Oracle Architecture Overview
The following diagram illustrates some of the basic components of an Oracle server at the memory, database and disk layers. This architecture has been used to design the Spotlight on Oracle home page.
The numbers indicate the order of the flow of information.
The numbered labels in the Oracle architecture diagram correspond to the following activities:
- The client program (for example, SQL*PLUS, Oracle Power Objects, or some other tool) sends a SELECT statement to the server process.
- The server process looks in the shared pool for a matching SQL statement. If none is found, the server process parses the SQL and inserts the SQL statement into the shared pool.
- The server process looks in the buffer cache for the data blocks required. If found, the data block must be moved on to the most recently used end of the Least Recently Used (LRU) list.
- If the block cannot be found in the buffer cache the server process must fetch it from the disk file. This requires a disk I/O.
- The server process returns the rows retrieved to the client process. This may involve some network or communications delay.
- When the client issues the UPDATE statement the process of parsing the SQL and retrieving the rows to be updated must occur. The update statement then changes the relevant blocks in shared memory and updates entries in the rollback segment buffers.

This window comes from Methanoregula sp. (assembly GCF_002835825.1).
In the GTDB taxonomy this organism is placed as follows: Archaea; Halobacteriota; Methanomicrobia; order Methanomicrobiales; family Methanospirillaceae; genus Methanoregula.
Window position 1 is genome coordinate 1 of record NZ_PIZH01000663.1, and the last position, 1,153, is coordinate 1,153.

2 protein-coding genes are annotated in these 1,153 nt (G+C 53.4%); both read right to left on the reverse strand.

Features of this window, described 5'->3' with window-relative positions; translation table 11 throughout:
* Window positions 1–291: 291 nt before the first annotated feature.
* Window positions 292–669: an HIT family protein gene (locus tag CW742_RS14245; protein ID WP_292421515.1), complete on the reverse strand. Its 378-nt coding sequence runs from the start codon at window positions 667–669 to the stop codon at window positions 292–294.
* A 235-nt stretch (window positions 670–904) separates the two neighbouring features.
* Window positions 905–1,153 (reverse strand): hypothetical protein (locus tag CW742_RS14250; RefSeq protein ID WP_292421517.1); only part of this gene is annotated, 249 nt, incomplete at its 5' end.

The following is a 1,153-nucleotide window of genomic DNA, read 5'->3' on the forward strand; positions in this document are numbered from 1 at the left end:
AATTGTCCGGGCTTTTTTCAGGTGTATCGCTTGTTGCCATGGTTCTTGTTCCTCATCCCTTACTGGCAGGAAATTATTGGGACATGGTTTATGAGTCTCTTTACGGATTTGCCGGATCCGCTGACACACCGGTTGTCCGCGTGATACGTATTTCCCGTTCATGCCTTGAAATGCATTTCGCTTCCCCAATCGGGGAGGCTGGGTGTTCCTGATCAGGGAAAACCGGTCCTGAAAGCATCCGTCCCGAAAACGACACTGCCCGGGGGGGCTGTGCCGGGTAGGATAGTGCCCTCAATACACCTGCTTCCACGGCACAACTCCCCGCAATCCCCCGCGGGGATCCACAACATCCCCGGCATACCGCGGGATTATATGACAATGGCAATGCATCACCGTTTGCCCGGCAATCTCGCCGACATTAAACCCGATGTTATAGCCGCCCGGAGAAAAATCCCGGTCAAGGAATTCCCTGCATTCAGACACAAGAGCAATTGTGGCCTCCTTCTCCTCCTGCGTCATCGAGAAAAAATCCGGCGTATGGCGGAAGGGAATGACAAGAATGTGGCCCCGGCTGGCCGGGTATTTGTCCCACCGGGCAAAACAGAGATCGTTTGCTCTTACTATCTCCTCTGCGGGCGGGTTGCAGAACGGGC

- The update statement also makes an entry in the redo log buffer that records the transaction details.
- The database-writer background process copies modified blocks from the buffer cache to the database files. The Oracle session performing the update does not have to wait for this to occur.
- When the COMMIT statement is issued the log writer process must copy the contents of the redo log buffer to the redo log file. The COMMIT statement does not return control to the Oracle session issuing the commit until this write is complete.
- If running in ARCHIVELOG mode, the archiver process copies full redo logs to the archive destination. A redo log is not eligible for re-use until it has been archived.
- At regular intervals, or when a redo log switch occurs, Oracle performs a checkpoint. A checkpoint requires all modified blocks in the buffer cache to be written to disk. A redo log file cannot be re-used until the checkpoint completes.
The best information to help you tune and configure Oracle databases can be found online. Use as your first point of reference web sites such as: